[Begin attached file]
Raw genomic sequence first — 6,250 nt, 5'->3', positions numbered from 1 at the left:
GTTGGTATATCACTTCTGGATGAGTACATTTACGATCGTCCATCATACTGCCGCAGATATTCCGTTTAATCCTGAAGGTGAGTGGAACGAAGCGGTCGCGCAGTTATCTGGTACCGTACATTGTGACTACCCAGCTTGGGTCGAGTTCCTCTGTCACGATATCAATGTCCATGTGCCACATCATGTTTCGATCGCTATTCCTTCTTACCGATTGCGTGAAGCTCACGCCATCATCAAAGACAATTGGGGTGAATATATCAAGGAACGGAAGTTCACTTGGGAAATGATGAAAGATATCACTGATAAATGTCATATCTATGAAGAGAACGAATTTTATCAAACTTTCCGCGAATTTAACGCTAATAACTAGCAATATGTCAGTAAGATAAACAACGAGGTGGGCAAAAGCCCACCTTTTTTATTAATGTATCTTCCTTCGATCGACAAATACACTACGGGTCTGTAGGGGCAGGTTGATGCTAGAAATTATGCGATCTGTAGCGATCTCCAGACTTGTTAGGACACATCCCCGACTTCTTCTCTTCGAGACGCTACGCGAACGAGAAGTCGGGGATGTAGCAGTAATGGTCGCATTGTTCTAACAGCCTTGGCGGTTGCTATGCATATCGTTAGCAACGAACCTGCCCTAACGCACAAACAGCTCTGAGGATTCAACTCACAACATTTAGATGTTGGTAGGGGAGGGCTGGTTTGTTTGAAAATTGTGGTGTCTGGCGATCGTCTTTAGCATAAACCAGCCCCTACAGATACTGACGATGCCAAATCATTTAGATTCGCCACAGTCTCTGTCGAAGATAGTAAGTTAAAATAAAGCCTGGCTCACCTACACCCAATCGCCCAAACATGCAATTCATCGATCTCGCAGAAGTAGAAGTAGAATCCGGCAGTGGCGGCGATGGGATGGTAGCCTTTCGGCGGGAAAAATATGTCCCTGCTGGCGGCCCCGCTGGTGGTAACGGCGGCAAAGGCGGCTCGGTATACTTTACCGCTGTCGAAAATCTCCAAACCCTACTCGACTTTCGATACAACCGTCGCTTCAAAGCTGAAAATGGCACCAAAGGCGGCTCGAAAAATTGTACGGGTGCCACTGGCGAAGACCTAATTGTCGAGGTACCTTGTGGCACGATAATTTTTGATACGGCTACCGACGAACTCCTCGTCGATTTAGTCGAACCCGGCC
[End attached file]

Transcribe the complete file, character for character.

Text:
Raw genomic sequence first — 6,250 nt, 5'->3', positions numbered from 1 at the left:
GTTGGTATATCACTTCTGGATGAGTACATTTACGATCGTCCATCATACTGCCGCAGATATTCCGTTTAATCCTGAAGGTGAGTGGAACGAAGCGGTCGCGCAGTTATCTGGTACCGTACATTGTGACTACCCAGCTTGGGTCGAGTTCCTCTGTCACGATATCAATGTCCATGTGCCACATCATGTTTCGATCGCTATTCCTTCTTACCGATTGCGTGAAGCTCACGCCATCATCAAAGACAATTGGGGTGAATATATCAAGGAACGGAAGTTCACTTGGGAAATGATGAAAGATATCACTGATAAATGTCATATCTATGAAGAGAACGAATTTTATCAAACTTTCCGCGAATTTAACGCTAATAACTAGCAATATGTCAGTAAGATAAACAACGAGGTGGGCAAAAGCCCACCTTTTTTATTAATGTATCTTCCTTCGATCGACAAATACACTACGGGTCTGTAGGGGCAGGTTGATGCTAGAAATTATGCGATCTGTAGCGATCTCCAGACTTGTTAGGACACATCCCCGACTTCTTCTCTTCGAGACGCTACGCGAACGAGAAGTCGGGGATGTAGCAGTAATGGTCGCATTGTTCTAACAGCCTTGGCGGTTGCTATGCATATCGTTAGCAACGAACCTGCCCTAACGCACAAACAGCTCTGAGGATTCAACTCACAACATTTAGATGTTGGTAGGGGAGGGCTGGTTTGTTTGAAAATTGTGGTGTCTGGCGATCGTCTTTAGCATAAACCAGCCCCTACAGATACTGACGATGCCAAATCATTTAGATTCGCCACAGTCTCTGTCGAAGATAGTAAGTTAAAATAAAGCCTGGCTCACCTACACCCAATCGCCCAAACATGCAATTCATCGATCTCGCAGAAGTAGAAGTAGAATCCGGCAGTGGCGGCGATGGGATGGTAGCCTTTCGGCGGGAAAAATATGTCCCTGCTGGCGGCCCCGCTGGTGGTAACGGCGGCAAAGGCGGCTCGGTATACTTTACCGCTGTCGAAAATCTCCAAACCCTACTCGACTTTCGATACAACCGTCGCTTCAAAGCTGAAAATGGCACCAAAGGCGGCTCGAAAAATTGTACGGGTGCCACTGGCGAAGACCTAATTGTCGAGGTACCTTGTGGCACGATAATTTTTGATACGGCTACCGACGAACTCCTCGTCGATTTAGTCGAACCCGGCC